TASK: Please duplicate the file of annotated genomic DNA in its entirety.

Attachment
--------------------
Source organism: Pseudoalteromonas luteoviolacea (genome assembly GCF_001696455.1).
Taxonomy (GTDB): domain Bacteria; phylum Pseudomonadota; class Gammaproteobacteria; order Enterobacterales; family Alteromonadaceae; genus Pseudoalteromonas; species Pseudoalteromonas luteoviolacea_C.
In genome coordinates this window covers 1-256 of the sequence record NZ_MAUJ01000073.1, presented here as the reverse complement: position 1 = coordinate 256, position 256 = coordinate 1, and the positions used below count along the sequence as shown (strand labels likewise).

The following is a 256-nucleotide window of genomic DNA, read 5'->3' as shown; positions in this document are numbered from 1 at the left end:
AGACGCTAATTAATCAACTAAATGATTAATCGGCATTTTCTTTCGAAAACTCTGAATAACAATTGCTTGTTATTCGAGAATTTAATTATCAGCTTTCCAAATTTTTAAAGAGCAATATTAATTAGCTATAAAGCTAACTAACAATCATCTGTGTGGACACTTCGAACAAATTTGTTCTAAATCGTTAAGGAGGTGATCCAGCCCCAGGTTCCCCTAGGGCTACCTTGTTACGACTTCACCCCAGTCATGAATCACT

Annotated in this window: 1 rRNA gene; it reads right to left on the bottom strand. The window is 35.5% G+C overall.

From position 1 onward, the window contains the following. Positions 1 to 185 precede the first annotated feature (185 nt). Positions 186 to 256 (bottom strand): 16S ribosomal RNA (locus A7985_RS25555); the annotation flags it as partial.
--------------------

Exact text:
Source organism: Pseudoalteromonas luteoviolacea (genome assembly GCF_001696455.1).
Taxonomy (GTDB): domain Bacteria; phylum Pseudomonadota; class Gammaproteobacteria; order Enterobacterales; family Alteromonadaceae; genus Pseudoalteromonas; species Pseudoalteromonas luteoviolacea_C.
In genome coordinates this window covers 1-256 of the sequence record NZ_MAUJ01000073.1, presented here as the reverse complement: position 1 = coordinate 256, position 256 = coordinate 1, and the positions used below count along the sequence as shown (strand labels likewise).

The following is a 256-nucleotide window of genomic DNA, read 5'->3' as shown; positions in this document are numbered from 1 at the left end:
AGACGCTAATTAATCAACTAAATGATTAATCGGCATTTTCTTTCGAAAACTCTGAATAACAATTGCTTGTTATTCGAGAATTTAATTATCAGCTTTCCAAATTTTTAAAGAGCAATATTAATTAGCTATAAAGCTAACTAACAATCATCTGTGTGGACACTTCGAACAAATTTGTTCTAAATCGTTAAGGAGGTGATCCAGCCCCAGGTTCCCCTAGGGCTACCTTGTTACGACTTCACCCCAGTCATGAATCACT

Annotated in this window: 1 rRNA gene; it reads right to left on the bottom strand. The window is 35.5% G+C overall.

From position 1 onward, the window contains the following. Positions 1 to 185 precede the first annotated feature (185 nt). Positions 186 to 256 (bottom strand): 16S ribosomal RNA (locus A7985_RS25555); the annotation flags it as partial.